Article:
This morning I made the familiar return journey to Chingford. Freya and I travelled thither as she is going to spend 10 days in the cattery while her humans are living it up on holiday.
At home, we performed the usual pantomime where I get out the cat basket and Freya makes a token show of resistance before going limp and allowing herself to be picked up and lowered into the cage.
Everyone knows that cows moo, gulls shriek and cats miaow. In fact, most species have a far wider range of vocal expression than we give them credit for. Gulls, for instance, certainly do make that strident pulsating cry without which no film about the sea is complete, but they also emit quieter sounds like the ha-ha-ha call or the "Seep, seep, seep" of a juvenile begging for food.
While cats do miaow, they are also capable of blood-curdling screams and the low menacing thrumming of two toms trying to face one another down. My old cat used to growl, just like a dog, when she saw something or someone she didn’t like.
Freya’s vocabulary has evolved over time. After I moved to Islington, she took to greeting me with a staccato sound that I can only transcribe as "Eck-eck-eck". Gradually this mutated to a guttural trill, a bit like someone imitating a machine gun.
She still says "Eck" from time to time, or "Ick". I am not sure what it means though it seems to be a verbal acknowledgement of some sort.
When Freya first joined me, she didn’t miaow in the conventional way. It was a definite "miah" sound, accompanied by a searching gaze into my eyes. Once she had settled down and accepted me, the "miah" ceased and I have not heard it since,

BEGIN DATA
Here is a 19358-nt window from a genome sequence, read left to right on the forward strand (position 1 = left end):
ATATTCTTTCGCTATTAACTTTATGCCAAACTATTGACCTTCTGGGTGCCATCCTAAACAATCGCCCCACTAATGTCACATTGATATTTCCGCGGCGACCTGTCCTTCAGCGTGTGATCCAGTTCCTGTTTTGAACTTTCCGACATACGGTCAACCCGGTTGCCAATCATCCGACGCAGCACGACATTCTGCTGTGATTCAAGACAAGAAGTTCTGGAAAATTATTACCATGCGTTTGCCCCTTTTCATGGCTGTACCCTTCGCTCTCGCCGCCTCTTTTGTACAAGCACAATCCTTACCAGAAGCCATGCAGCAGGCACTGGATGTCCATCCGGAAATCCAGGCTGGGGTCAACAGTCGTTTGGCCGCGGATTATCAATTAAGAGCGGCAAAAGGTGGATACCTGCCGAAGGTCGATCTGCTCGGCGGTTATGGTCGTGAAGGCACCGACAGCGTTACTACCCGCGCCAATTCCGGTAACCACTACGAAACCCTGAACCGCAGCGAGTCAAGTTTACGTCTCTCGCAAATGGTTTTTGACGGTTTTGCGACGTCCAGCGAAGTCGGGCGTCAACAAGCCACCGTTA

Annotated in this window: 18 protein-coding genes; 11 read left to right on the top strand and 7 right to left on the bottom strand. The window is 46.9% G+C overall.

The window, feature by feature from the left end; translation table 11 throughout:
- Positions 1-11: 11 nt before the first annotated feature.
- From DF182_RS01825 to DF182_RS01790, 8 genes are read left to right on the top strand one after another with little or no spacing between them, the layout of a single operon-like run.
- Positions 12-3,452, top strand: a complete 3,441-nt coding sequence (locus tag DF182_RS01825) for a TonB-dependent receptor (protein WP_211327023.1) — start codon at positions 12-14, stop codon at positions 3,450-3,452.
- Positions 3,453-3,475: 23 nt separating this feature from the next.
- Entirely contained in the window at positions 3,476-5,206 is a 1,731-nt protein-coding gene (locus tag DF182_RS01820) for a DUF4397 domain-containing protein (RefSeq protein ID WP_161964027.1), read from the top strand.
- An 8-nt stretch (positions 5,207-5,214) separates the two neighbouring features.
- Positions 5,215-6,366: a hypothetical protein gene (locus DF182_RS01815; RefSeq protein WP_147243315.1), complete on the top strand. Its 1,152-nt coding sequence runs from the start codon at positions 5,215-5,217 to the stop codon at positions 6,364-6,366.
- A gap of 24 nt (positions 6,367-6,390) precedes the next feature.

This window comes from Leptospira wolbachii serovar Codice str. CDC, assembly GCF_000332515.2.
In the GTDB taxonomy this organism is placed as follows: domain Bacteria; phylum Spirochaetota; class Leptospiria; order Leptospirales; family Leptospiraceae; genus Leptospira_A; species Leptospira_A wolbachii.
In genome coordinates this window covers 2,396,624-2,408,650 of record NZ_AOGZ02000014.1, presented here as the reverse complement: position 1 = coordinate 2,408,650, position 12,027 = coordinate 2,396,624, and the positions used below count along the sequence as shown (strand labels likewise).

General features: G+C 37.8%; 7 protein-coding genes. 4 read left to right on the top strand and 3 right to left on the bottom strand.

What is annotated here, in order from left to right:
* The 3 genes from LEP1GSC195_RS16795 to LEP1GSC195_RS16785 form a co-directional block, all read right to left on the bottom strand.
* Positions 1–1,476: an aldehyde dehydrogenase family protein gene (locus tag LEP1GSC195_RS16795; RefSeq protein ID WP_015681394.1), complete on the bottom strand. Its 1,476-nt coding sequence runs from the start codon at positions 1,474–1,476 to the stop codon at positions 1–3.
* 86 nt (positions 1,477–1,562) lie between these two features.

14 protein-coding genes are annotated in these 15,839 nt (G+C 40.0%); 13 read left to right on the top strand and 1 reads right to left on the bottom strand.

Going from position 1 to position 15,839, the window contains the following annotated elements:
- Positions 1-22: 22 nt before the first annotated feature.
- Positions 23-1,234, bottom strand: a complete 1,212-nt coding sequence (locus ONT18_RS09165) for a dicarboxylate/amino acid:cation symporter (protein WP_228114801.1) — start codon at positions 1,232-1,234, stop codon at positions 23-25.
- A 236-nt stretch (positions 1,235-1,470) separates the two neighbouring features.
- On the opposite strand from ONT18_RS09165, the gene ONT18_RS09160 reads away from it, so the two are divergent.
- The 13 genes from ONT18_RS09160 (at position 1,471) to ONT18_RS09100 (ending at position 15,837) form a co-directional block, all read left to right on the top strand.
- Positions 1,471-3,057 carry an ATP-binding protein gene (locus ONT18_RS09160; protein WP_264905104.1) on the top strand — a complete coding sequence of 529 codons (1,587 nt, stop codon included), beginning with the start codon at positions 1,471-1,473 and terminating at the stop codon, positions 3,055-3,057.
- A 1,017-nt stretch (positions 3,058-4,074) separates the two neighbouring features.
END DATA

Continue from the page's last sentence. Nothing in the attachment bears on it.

Another sound that Freya makes is a soft trill in the back of her throat. She doesn’t open her mouth and the sound comes out through her nose. At other times it is no more than a vibration of her chest and throat muscles that I see rather than hear. This is an exclamation of pleasure or pleased surprise which she makes, for example, if I stroke her in passing.
This morning, when I handed over the cage, I heard the machine-gun eck-eck-eck and it made me feel bad. It was the equivalent of a child stretching out her arms disconsolately to a departing parent.
We have come a long way together, Freya and I. She is the one thing that accompanied me from my old life into my new one. From being terrified of me, she has come to trust and rely on me and I so often (in her eyes) betray that trust by taking her to the vet or to the cattery. Fortunately, the happiness of being home again seems to wipe away the sadness of betrayal, at least until next time. I hope it will be so again.
Freya is taking an enforced holiday in Chingford because we too are going on holiday. We leave tomorrow and return on the following Saturday. If you have read previous posts, you may recall that we try to get away for our respective birthdays and this is my birthday jaunt.
As usual, I will not say where we are going until I blog about it on my return but will leave you a couple of easy clues which you may use if you want to guess our destination. This city was once the second largest in England and it has a canary named after it.
We will be staying in the town but, as usual, visiting various places in the area, having acquired rail rover tickets for the purpose. We expect to be out of the town more than we are in it.
I will be taking a laptop computer with me to collect and catalogue my photos but will not be using it to go online, although I can access the Web and Internet with my phone. So if you leave comments I will (I hope) be able to acknowledge them.